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The collection of quilts and patchwork at Amgueddfa Cymru contains examples of bedcovers from the eighteenth to the twentieth centuries, together with smaller items such as cushion covers, linings from christening baskets, eighteenth-century petticoats and a christening gown worn by Peter Morgan of Golden Grove in 1722.

Detail of a wholecloth quilt from Abergwawr made to commemorate Queen Victoria's Golden Jubilee in 1887
Detail of a wholecloth quilt from Abergwawr made to commemorate Queen Victoria's Golden Jubilee in 1887

The quilt collection at the Museum dates back to the 1930s. Although a few examples of quilts had been donated to the Museum in 1914, no systematic collecting had been undertaken prior to the establishment of the Department of Folk Culture and Industries in 1932.

The quilting revival of the late 1920s and 30s, and the work of researcher Mavis FitzRandolph for the Rural Industries Bureau in Wales, caused a new awareness of the quality and workmanship of the old quilts and patchwork coverlets that existed in Welsh homes. Some of the best specimens in the collection were acquired during this pre-war period. A number of these are coverlets made from plain fabric on which the decoration is formed entirely of patterns in running stitch, usually designed at the quilting frame by the housewife or professional quilter. However, although the tradition of wholecloth quilting was very strong in Wales, many superb examples of patchwork have also been collected from Welsh sources. There are quilts in the collection from almost every part of Wales, though the tradition seems to have been particularly strong in the western counties of Carmarthenshire and Ceredigion. The quilting revival of the twenties, however, was almost entirely based in the industrial valleys of south Wales.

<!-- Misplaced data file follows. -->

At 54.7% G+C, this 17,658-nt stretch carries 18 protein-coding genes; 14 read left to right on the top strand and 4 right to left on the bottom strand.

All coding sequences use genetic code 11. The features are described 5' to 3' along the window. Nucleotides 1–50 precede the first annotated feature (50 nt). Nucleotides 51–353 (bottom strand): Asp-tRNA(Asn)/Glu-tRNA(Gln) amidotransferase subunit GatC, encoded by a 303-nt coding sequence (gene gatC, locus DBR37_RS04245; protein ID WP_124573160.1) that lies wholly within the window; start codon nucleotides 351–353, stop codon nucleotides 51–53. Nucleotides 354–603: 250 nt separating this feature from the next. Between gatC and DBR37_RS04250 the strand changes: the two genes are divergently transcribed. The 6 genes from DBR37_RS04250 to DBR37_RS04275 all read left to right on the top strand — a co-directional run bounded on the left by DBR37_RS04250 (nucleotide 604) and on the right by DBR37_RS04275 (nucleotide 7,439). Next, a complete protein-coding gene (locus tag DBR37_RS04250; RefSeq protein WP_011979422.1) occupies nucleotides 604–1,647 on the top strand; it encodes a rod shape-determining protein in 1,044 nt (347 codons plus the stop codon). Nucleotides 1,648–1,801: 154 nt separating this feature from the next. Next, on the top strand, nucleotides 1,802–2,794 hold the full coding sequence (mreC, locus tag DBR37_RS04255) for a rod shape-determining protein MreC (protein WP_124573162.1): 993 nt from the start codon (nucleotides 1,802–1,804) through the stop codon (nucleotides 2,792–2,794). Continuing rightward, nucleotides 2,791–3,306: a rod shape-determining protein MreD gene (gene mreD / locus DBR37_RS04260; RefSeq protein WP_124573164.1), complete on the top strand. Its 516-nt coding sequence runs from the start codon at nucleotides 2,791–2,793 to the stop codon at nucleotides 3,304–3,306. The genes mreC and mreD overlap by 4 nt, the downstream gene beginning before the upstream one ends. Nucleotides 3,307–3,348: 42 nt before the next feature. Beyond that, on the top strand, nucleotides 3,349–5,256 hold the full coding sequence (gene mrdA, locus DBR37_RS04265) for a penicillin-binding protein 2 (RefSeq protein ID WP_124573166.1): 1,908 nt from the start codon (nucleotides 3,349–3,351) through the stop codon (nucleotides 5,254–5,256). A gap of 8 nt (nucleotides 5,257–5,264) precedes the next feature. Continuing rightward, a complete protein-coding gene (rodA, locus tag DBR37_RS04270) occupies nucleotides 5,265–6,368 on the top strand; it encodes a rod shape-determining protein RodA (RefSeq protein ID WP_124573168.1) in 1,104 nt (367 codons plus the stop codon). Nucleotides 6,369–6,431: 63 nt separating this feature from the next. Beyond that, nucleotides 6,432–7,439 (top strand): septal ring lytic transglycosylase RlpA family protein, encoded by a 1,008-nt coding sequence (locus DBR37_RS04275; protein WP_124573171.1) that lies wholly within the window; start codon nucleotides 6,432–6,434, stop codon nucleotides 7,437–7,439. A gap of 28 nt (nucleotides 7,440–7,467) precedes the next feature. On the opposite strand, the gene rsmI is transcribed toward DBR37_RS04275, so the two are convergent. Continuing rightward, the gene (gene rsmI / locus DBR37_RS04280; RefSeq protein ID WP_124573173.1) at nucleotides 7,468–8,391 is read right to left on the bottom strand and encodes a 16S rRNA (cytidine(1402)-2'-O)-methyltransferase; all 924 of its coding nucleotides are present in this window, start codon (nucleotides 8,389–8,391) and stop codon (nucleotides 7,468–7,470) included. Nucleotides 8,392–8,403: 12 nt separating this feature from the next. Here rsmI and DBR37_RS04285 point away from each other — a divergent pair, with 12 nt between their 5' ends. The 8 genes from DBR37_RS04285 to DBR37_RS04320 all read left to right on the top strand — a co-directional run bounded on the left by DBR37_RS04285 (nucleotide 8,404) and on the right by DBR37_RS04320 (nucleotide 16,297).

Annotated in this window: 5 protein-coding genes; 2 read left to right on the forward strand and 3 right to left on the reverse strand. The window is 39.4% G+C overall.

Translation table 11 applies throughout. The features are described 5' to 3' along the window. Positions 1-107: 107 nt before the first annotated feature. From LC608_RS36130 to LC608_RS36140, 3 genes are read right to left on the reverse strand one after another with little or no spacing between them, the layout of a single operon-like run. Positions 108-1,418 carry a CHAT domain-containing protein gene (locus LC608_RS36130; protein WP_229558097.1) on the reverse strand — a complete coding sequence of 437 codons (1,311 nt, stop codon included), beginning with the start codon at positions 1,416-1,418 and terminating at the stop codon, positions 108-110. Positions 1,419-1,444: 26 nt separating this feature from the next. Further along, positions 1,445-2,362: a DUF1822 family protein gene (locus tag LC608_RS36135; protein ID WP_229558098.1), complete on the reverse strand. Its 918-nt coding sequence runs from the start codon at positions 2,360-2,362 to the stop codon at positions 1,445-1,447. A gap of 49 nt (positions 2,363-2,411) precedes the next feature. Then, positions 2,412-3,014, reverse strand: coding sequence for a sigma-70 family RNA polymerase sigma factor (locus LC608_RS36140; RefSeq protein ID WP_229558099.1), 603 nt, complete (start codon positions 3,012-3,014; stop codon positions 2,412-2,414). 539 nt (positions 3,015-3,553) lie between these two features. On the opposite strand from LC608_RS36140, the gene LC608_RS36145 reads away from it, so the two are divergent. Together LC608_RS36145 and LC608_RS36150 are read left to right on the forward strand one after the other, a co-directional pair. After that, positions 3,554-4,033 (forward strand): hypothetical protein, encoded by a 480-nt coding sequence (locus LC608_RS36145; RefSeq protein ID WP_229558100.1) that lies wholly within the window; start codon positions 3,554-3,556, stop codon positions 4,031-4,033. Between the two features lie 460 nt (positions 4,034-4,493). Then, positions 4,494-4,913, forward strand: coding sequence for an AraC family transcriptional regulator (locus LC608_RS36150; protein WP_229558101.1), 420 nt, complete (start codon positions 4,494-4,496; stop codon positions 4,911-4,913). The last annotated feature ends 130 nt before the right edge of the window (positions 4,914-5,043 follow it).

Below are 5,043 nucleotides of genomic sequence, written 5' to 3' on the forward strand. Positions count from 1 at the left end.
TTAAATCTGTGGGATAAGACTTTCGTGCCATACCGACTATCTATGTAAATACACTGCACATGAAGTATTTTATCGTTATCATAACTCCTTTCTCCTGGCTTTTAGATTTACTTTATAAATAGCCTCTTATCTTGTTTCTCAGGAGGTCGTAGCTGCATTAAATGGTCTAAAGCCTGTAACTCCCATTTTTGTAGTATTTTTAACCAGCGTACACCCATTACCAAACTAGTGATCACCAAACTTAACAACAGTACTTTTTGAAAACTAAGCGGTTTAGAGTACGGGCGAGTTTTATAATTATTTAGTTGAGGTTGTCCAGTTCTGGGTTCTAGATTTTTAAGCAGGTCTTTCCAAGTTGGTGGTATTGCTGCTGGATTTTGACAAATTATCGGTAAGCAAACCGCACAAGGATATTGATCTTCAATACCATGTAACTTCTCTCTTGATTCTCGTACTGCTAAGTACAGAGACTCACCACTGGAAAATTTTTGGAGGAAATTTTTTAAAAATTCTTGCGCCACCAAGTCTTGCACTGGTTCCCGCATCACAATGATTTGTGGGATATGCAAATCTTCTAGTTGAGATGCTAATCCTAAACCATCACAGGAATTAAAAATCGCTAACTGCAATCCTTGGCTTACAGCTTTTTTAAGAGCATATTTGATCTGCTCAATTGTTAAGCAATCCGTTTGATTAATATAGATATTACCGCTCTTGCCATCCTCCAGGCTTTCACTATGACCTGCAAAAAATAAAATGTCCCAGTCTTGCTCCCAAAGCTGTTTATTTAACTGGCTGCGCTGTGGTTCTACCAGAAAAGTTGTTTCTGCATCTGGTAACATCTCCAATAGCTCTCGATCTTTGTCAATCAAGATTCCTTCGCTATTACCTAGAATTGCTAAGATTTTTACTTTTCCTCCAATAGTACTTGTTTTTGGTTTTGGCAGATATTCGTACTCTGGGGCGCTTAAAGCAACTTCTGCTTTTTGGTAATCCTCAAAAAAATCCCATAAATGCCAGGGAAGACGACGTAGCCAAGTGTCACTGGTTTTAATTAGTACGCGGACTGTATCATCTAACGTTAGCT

Unfortunately, a shortage of materials and wartime rationing caused quilting as a cottage industry to all but disappear in Wales, and the Museum was in the vanguard of those who tried to revive the industry. The Museum held a quilting conference and exhibition in 1950-1. Although the collection was enhanced as a result of the interest shown in this exhibition, no real revival of quilting as an industry resulted.

Detail of a bedcover made from 4,525 pieces of woollen cloth.
Detail of a bedcover made from 4,525 pieces of woollen cloth.

The interest in quilting and patchwork that now exists arose during the 1970s under the strong influence of a very lively tradition in the United States, and encouraged by the formation of the Quilter's Guild in Britain. This resulted in quilts and particularly patchwork being made in large numbers once more, though the craft is practised as a leisure activity rather than a craft industry. However, British, and especially Welsh, quilters are now turning more and more to the old Welsh quilts for inspiration and trying to re-establish the Welsh quilting tradition instead of following the north American patchwork tradition.

The simple quilts on the beds in the re-erected buildings at St. Fagans: National History Museum are true examples of a folk art, items produced by Welsh women for their own use and pleasure.


le lien : http://www.museumwales.ac.uk/ puis : the quilt collection